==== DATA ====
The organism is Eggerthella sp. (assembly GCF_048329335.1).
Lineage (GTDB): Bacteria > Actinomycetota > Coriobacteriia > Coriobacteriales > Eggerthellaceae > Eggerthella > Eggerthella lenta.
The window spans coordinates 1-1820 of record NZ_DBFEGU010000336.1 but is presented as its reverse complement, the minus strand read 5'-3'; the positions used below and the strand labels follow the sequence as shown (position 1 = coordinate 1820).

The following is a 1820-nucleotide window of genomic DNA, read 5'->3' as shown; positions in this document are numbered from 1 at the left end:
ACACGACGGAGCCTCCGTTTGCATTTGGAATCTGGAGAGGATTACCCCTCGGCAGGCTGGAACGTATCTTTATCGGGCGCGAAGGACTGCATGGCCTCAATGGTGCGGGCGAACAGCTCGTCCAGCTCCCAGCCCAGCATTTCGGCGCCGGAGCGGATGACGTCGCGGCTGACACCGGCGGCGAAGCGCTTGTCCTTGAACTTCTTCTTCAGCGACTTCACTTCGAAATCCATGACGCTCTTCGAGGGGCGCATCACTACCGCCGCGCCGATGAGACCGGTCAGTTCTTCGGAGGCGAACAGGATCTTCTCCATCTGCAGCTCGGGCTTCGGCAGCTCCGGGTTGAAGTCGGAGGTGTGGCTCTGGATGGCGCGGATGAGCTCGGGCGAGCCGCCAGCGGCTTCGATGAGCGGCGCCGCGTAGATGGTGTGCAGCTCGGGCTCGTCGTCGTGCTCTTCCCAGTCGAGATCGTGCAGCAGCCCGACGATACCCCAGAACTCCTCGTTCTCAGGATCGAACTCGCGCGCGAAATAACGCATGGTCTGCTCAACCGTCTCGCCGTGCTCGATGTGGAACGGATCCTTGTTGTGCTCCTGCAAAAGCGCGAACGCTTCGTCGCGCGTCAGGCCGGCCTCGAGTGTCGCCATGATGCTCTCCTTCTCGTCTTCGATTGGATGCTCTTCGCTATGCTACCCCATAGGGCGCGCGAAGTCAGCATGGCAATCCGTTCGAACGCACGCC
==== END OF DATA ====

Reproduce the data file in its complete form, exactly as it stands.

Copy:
The organism is Eggerthella sp. (assembly GCF_048329335.1).
Lineage (GTDB): Bacteria > Actinomycetota > Coriobacteriia > Coriobacteriales > Eggerthellaceae > Eggerthella > Eggerthella lenta.
The window spans coordinates 1-1820 of record NZ_DBFEGU010000336.1 but is presented as its reverse complement, the minus strand read 5'-3'; the positions used below and the strand labels follow the sequence as shown (position 1 = coordinate 1820).

The following is a 1820-nucleotide window of genomic DNA, read 5'->3' as shown; positions in this document are numbered from 1 at the left end:
ACACGACGGAGCCTCCGTTTGCATTTGGAATCTGGAGAGGATTACCCCTCGGCAGGCTGGAACGTATCTTTATCGGGCGCGAAGGACTGCATGGCCTCAATGGTGCGGGCGAACAGCTCGTCCAGCTCCCAGCCCAGCATTTCGGCGCCGGAGCGGATGACGTCGCGGCTGACACCGGCGGCGAAGCGCTTGTCCTTGAACTTCTTCTTCAGCGACTTCACTTCGAAATCCATGACGCTCTTCGAGGGGCGCATCACTACCGCCGCGCCGATGAGACCGGTCAGTTCTTCGGAGGCGAACAGGATCTTCTCCATCTGCAGCTCGGGCTTCGGCAGCTCCGGGTTGAAGTCGGAGGTGTGGCTCTGGATGGCGCGGATGAGCTCGGGCGAGCCGCCAGCGGCTTCGATGAGCGGCGCCGCGTAGATGGTGTGCAGCTCGGGCTCGTCGTCGTGCTCTTCCCAGTCGAGATCGTGCAGCAGCCCGACGATACCCCAGAACTCCTCGTTCTCAGGATCGAACTCGCGCGCGAAATAACGCATGGTCTGCTCAACCGTCTCGCCGTGCTCGATGTGGAACGGATCCTTGTTGTGCTCCTGCAAAAGCGCGAACGCTTCGTCGCGCGTCAGGCCGGCCTCGAGTGTCGCCATGATGCTCTCCTTCTCGTCTTCGATTGGATGCTCTTCGCTATGCTACCCCATAGGGCGCGCGAAGTCAGCATGGCAATCCGTTCGAACGCACGCC